All teeth have different tooth anatomy.  Baby teeth, or primary teeth have different tooth anatomy from adult teeth, or secondary teeth as well.


The outer layer on all teeth is called the enamel.  This layer is the hardest, and does not have any nerve sensation.  This is the layer that covers your teeth to prevent you from feeling pain every time you breathe or eat.  Also, if a cavity is confined to the enamel, you likely will not feel it, and if your dentist is doing work only in enamel, you should not feel it as well.  Veneers are often done with minimal preparation, and left in the enamel, in which case local anesthetic would not need to be used.

There are genetic disorders such as amelogenesis imperfecta, which is basically the lack of proper enamel formation on teeth.  This obviously can cause serious dental problems and may require all teeth to be crowned.


Underneath the enamel is the dentin.  This layer is softer than the enamel, and does have nerve endings.  When a cavity extends into the dentin, you may start to get symptoms.  Cavities also progress much quicker once it invades the dentin.  Dentin can be exposed without being an active cavity, in which case often times sensitive toothpastes can be used to try to desensitize the area(s).  This can happen when the gum has receded or when a tooth has significant wear due to grinding or even toothbrush abrasion.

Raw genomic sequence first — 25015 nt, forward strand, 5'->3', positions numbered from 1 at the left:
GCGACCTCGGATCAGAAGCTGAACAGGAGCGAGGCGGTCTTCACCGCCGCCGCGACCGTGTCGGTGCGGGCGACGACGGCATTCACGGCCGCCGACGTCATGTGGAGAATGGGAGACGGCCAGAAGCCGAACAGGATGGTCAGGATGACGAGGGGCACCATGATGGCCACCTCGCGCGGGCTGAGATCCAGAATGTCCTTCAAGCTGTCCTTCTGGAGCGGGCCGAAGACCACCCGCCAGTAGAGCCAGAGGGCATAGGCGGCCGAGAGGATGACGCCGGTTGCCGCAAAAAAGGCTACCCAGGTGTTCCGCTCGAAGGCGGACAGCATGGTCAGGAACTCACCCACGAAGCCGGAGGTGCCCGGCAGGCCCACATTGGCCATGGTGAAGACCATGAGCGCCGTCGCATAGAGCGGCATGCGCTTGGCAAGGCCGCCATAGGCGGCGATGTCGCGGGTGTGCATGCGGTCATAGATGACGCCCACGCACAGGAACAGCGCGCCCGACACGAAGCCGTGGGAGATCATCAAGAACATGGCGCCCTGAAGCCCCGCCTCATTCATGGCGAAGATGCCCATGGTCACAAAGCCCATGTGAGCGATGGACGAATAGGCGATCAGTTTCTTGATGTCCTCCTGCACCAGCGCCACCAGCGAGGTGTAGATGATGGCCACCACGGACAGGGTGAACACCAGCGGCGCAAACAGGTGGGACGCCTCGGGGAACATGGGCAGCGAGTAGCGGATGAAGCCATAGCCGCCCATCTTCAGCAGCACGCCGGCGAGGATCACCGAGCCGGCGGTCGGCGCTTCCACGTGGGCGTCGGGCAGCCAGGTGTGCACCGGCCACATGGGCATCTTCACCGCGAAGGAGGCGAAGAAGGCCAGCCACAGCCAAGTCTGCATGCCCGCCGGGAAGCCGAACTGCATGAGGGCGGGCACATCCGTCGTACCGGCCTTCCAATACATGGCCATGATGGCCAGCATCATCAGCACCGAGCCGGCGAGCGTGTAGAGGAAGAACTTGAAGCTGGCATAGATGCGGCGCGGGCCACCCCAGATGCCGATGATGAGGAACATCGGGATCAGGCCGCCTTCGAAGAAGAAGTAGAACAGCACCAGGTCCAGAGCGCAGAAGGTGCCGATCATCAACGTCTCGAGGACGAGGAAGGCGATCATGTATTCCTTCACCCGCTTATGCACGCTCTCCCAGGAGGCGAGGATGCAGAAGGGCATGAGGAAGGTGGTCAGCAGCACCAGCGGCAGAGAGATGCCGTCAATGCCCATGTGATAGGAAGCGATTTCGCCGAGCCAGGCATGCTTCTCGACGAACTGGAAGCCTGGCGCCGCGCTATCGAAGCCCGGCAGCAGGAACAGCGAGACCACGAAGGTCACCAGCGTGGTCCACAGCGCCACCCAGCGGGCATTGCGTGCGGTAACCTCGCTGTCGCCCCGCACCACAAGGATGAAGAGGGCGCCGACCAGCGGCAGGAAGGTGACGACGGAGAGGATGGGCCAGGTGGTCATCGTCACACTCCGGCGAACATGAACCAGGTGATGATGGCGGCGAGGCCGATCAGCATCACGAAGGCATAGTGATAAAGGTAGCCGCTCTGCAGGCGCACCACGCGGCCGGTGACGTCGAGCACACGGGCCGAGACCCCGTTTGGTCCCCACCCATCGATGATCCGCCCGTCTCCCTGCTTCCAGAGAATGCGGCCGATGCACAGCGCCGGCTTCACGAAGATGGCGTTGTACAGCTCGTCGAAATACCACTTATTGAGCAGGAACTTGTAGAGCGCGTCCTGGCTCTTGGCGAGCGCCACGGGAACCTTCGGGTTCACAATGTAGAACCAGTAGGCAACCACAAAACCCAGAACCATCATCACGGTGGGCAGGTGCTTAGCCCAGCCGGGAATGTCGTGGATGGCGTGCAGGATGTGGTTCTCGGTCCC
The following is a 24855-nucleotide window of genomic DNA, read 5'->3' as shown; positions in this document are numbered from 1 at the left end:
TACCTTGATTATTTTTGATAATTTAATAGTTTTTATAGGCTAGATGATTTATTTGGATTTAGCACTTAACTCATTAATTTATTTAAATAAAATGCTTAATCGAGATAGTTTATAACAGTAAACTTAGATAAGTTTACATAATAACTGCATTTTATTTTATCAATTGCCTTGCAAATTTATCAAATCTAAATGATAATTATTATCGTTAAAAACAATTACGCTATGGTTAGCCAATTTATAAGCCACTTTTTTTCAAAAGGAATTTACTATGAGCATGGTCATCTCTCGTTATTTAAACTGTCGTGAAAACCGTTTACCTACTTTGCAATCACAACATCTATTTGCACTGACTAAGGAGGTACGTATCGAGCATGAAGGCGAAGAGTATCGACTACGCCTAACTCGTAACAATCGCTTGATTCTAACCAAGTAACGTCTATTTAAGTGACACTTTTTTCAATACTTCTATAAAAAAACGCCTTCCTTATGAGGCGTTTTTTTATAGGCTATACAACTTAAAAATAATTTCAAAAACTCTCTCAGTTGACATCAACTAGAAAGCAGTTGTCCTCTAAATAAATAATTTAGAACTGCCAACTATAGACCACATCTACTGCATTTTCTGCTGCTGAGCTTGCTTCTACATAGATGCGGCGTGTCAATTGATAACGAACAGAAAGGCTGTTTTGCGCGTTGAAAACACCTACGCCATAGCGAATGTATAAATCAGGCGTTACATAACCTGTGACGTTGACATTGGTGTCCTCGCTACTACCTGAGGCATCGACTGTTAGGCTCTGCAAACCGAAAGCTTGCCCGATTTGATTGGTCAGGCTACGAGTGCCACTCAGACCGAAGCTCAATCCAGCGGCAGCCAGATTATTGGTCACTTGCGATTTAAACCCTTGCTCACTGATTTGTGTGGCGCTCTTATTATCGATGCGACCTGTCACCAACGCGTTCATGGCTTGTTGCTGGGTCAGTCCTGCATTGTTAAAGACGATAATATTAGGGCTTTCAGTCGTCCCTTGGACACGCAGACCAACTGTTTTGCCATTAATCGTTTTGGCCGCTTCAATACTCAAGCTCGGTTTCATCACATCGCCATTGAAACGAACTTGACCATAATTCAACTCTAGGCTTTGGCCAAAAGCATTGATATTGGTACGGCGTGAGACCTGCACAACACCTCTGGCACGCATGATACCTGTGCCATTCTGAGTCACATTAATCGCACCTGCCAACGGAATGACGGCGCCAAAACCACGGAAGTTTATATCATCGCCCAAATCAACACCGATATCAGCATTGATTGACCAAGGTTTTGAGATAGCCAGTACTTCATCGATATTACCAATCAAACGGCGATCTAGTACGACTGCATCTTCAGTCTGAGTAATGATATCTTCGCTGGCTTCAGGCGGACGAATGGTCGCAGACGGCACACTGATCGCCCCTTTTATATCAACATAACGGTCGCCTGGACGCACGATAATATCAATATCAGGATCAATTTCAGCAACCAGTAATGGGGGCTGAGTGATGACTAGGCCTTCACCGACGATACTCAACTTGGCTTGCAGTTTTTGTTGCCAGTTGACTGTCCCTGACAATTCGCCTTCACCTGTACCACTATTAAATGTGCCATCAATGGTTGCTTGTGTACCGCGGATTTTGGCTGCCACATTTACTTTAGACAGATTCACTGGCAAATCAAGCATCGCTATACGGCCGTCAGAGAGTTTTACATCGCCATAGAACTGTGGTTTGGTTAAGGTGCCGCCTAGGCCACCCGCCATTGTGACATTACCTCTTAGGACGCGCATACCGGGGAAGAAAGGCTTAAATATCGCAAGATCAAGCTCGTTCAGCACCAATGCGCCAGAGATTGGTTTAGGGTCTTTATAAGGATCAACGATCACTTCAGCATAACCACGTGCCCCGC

This is the layer of tooth that covers the root surfaces of teeth.  This layer also has nerve endings but usually does not come into play since it is normally under the gums.


This is the chamber in the center of the tooth, which houses the nerve and blood supply to the tooth.  When a cavity progresses to the pulp, or nerve of the tooth, this will usually cause a significant amount of pain.

When that happens, either a root canal or extraction will need to be done in order to alleviate the pain.

As you age, the pulp chamber gets smaller, so teenagers have very large pulp chambers while the elderly generally have much smaller pulps.

This means that deep cavities in teenagers may end up needing root canals faster than in an elderly adult; and root canals are generally easier in younger people than in older people (the larger the pulps, the easier to find and clean out).


The main differences are,

  • larger pulps in primary teeth
  • thinner layer of enamel
  • cavities progress faster due to thin enamel


These are the 2 front teeth on top and bottom.  They generally only have 1 pulp/nerve canal.


These are the 2 similar looking teeth on either side of the centrals, and also generally have 1 pulp/nerve canal.


These are the pointy, teeth next to the laterals, and generally have 1 pulp/nerve canal.


There are 2 premolars, so 4 pairs in the 4 different quadrants (upper right, upper left, lower right, lower left), and are the 2 teeth next to the canines.  These usually either have 1 or 2 pulp/nerve canals.


There are 3 molars in each quadrant, the last being the wisdom teeth, which often are not visible in the mouth or have been removed.  These usually have 3-4 pulp/nerve canals, but sometimes have 2 or even 5 nerve canals.


These are the furthest teeth back, also known as the third molars, and are often removed.

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